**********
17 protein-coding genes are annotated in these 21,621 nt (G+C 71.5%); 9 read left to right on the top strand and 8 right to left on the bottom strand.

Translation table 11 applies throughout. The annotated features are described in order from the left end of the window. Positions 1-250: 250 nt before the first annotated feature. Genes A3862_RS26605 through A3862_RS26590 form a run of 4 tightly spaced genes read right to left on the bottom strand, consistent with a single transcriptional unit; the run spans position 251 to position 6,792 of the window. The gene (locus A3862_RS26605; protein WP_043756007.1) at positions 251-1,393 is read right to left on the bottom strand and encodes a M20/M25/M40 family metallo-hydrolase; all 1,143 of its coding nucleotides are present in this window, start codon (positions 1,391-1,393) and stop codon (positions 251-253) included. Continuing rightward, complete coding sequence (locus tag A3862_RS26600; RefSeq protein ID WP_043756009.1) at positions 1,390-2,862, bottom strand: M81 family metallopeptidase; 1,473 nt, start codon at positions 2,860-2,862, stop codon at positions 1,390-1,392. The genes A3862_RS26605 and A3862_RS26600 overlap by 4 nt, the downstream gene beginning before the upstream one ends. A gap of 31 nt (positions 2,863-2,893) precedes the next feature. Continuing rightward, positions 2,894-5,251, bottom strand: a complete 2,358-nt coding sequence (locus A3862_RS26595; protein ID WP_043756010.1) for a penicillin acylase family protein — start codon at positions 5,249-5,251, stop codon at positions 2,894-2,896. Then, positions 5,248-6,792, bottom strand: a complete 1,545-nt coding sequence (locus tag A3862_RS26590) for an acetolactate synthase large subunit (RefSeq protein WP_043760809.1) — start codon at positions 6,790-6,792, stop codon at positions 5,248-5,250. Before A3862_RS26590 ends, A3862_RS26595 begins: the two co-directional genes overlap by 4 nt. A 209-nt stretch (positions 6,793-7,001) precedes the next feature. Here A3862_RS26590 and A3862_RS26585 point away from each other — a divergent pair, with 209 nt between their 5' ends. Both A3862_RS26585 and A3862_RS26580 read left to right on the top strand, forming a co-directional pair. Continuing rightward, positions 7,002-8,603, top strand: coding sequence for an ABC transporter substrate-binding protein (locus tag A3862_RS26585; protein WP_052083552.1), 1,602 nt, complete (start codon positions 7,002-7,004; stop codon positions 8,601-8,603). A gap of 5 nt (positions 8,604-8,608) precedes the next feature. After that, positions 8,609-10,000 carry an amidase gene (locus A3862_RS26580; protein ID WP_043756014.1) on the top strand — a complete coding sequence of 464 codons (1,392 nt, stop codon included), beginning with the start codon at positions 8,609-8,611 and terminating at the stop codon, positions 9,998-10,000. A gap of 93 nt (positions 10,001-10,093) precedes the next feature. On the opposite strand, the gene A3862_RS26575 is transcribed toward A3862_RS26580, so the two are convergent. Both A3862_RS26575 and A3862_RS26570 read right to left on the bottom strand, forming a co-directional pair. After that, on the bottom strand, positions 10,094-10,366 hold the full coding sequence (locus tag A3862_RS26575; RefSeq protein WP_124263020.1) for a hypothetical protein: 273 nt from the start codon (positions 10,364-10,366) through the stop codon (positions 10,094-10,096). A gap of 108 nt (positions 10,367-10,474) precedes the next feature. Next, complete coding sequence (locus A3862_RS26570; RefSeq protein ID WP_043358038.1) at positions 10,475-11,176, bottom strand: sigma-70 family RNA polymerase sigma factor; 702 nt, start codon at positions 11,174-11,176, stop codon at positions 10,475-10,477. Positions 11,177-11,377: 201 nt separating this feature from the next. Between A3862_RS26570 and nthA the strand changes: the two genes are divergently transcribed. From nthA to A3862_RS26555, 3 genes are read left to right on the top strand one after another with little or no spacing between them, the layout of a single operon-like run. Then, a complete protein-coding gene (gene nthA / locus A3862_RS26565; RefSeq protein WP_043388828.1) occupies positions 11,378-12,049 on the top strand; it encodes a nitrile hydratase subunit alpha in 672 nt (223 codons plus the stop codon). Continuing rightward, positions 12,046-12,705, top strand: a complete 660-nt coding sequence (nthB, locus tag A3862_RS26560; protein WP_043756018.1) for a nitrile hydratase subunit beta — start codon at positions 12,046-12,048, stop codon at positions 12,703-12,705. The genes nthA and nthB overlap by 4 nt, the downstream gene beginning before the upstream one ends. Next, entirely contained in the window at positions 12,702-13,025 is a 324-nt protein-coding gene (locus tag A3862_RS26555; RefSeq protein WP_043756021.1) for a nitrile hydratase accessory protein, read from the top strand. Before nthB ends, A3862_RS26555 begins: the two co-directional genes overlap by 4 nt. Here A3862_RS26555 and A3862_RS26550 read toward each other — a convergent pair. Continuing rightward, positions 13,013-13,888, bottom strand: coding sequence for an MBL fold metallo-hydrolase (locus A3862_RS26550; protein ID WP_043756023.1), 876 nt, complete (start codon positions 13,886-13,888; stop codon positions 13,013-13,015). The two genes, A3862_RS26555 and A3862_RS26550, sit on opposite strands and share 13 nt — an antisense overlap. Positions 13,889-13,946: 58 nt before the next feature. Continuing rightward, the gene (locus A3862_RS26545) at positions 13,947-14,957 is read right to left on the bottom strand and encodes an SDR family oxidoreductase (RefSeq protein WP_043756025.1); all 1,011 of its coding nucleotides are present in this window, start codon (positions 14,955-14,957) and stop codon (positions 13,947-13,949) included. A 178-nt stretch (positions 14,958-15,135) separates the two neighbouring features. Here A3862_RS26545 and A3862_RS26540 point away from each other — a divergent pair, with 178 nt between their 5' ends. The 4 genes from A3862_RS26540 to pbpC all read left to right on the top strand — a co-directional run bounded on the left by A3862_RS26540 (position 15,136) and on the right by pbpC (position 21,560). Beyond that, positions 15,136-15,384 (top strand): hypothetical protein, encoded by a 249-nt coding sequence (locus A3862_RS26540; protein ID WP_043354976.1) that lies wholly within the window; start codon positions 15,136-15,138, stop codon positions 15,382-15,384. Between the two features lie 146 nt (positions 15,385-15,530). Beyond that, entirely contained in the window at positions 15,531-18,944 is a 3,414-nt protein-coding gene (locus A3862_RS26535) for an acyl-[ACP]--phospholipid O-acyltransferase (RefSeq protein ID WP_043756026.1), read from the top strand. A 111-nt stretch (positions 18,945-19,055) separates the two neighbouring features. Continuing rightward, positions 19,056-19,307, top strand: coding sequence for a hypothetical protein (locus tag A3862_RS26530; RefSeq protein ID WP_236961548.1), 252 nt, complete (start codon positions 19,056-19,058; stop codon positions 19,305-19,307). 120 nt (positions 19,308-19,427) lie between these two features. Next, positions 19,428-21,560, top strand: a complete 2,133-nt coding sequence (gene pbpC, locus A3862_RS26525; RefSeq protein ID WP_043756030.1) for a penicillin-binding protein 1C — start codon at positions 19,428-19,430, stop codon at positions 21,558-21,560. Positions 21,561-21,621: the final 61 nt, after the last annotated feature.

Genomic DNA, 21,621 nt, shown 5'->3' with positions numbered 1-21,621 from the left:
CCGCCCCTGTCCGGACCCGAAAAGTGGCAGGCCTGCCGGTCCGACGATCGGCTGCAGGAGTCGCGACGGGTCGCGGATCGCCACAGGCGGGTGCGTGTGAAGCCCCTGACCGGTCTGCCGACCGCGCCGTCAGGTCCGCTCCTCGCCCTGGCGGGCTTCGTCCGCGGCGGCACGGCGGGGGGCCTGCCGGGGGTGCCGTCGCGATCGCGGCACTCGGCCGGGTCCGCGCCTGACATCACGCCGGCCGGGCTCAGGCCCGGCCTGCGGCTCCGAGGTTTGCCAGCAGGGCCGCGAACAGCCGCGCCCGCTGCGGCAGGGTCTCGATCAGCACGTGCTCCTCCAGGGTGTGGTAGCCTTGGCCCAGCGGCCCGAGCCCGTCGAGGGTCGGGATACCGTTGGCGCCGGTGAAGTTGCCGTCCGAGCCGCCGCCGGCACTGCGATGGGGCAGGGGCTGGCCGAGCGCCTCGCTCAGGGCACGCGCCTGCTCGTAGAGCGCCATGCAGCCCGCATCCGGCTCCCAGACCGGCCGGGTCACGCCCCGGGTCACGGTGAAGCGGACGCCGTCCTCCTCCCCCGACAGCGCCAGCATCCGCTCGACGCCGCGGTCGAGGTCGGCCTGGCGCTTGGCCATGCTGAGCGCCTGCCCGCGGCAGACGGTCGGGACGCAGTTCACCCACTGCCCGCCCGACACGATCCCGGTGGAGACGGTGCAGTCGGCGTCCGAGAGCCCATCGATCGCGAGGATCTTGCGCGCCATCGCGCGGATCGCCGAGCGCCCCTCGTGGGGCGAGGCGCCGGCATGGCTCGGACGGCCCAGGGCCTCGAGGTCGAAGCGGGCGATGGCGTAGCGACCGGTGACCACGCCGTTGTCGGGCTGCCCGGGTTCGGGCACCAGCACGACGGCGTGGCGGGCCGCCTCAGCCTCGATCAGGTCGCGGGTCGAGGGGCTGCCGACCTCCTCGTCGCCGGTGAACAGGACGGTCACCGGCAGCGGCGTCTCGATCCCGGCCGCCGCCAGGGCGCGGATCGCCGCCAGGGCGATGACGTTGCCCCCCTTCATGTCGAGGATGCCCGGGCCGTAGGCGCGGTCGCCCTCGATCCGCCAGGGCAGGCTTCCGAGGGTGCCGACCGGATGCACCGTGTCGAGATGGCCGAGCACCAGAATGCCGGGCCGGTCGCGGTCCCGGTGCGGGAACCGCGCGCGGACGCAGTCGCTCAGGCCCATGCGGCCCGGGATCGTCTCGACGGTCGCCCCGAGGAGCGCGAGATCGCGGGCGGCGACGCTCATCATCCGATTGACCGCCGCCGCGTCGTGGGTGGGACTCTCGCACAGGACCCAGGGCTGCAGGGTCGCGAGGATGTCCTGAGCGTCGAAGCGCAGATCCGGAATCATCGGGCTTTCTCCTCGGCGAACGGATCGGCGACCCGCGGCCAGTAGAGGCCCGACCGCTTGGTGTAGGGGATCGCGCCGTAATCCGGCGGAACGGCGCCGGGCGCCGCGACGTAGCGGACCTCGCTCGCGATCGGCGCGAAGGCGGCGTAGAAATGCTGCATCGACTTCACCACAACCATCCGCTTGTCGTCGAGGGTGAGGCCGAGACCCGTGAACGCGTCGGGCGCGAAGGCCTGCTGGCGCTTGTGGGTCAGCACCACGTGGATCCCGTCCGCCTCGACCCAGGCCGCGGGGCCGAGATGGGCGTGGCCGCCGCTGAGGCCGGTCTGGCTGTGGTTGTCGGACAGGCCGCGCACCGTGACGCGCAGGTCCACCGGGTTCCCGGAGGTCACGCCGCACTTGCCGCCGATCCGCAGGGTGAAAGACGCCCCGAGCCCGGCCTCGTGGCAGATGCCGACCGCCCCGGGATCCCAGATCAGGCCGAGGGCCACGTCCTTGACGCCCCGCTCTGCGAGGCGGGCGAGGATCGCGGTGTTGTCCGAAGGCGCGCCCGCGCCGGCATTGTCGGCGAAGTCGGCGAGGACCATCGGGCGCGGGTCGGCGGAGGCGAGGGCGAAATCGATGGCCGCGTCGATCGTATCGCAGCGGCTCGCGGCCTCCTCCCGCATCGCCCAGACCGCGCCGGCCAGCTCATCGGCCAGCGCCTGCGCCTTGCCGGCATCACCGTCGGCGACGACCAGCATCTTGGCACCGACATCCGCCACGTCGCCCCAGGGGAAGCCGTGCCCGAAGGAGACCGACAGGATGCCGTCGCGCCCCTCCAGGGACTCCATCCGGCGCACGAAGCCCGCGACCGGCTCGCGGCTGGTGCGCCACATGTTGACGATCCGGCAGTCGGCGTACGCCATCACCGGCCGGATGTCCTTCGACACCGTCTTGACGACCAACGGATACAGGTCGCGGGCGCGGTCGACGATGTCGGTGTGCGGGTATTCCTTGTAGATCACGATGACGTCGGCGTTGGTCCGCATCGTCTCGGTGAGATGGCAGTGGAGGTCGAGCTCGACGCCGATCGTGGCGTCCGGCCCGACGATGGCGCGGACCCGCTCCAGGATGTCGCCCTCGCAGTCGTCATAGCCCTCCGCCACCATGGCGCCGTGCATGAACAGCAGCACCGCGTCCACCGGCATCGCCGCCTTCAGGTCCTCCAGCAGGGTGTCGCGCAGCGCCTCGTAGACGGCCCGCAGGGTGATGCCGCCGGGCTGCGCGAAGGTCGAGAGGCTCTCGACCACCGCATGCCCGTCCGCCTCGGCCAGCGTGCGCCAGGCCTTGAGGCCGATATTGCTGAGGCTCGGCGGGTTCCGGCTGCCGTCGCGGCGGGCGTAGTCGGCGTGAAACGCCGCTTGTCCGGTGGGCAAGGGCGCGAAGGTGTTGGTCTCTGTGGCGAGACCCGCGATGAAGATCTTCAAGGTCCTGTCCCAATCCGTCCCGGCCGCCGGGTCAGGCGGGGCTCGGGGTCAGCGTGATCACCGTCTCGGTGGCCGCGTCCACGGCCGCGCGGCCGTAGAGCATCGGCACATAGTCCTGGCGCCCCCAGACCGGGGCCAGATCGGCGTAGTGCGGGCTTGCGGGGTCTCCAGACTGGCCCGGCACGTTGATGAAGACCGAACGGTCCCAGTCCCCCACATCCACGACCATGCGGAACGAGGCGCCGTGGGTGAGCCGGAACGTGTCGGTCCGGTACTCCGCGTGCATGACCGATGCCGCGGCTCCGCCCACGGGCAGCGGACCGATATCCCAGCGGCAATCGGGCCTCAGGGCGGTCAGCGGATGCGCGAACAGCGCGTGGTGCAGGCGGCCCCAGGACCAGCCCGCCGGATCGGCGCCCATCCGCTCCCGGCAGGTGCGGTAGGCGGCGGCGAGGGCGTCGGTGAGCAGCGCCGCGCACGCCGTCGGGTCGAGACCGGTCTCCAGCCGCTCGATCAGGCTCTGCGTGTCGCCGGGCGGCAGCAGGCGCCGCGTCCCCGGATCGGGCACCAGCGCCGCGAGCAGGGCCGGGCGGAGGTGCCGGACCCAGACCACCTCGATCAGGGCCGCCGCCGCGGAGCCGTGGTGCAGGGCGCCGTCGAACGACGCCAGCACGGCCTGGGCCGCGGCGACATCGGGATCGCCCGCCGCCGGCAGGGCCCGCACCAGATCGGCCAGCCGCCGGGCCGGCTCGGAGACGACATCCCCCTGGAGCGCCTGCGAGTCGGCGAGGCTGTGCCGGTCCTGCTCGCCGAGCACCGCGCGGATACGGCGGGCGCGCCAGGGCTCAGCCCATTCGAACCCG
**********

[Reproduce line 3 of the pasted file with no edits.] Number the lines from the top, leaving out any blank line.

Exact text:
Genomic DNA, 21,621 nt, shown 5'->3' with positions numbered 1-21,621 from the left: